Waging a professional turf war: an examination of professionalization as a strategic communication practice used by registered dietitians

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Sarah N. Heiss *
Kristin K. Smith
Heather J. Carmack
(*) Corresponding Author:
Sarah N. Heiss | sarah.heiss@uvm.edu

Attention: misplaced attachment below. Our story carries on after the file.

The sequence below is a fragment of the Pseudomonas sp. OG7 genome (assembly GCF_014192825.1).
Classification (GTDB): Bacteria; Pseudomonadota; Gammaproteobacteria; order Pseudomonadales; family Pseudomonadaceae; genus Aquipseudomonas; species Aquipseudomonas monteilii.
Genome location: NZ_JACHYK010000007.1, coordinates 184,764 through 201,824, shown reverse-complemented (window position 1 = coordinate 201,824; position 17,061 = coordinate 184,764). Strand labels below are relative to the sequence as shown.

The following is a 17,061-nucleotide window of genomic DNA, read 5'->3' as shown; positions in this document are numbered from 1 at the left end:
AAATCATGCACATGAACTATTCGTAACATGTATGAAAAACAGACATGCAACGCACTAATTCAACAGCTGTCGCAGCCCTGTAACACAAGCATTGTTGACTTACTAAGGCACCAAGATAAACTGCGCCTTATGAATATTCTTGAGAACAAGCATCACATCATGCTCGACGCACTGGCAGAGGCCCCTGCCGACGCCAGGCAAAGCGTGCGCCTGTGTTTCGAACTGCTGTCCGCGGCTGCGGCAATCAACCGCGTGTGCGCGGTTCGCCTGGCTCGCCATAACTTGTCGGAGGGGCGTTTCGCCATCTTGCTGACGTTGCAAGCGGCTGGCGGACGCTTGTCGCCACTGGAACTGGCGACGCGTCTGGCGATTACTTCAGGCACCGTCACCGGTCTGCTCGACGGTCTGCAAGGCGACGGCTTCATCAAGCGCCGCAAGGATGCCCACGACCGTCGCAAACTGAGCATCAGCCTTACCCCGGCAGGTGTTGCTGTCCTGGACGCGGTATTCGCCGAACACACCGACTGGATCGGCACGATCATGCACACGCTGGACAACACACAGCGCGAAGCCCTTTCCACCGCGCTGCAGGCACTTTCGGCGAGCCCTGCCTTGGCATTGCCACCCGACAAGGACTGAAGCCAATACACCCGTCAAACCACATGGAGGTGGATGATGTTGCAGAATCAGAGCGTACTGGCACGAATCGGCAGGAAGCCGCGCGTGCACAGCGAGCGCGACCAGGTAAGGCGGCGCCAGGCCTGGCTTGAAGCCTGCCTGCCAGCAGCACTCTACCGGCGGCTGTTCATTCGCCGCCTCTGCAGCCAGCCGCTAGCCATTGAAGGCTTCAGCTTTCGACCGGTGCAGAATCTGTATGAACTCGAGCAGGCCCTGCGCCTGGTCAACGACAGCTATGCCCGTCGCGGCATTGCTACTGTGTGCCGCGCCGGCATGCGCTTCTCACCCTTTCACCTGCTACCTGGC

In 2012, the American Dietetic Association changed its name to the Academy of Nutrition and Dietetics. The following year, the association allowed their members to select between two titles: registered dietitian (RD) or registered dietitian nutritionist. Based on interviews with dietitians, we argue that these semantic changes added fuel to a pre-existing discursive struggle for professional legitimacy. As of June 2017, there were over 100,000 registered dietetic practitioners, globally. Approximately 74% of RDs are members of the Academy, a notably high percent of representation, suggesting the influence of this professional organization on the occupation. Academy members work in a variety of occupational settings and fields, including hospitals, nonprofit organizations, and the food industry, and as such make significant contributions to patient health and public health outcomes.The Academy and its members have established a discursive turf war to strategically establish and defend boundaries within the field of nutrition and dietetics. Their discursive turf war has implications on the day-to-day work life of registered dietitians and other nutritional professionals as well as perceptions of professionalism made by audiences outside the field.

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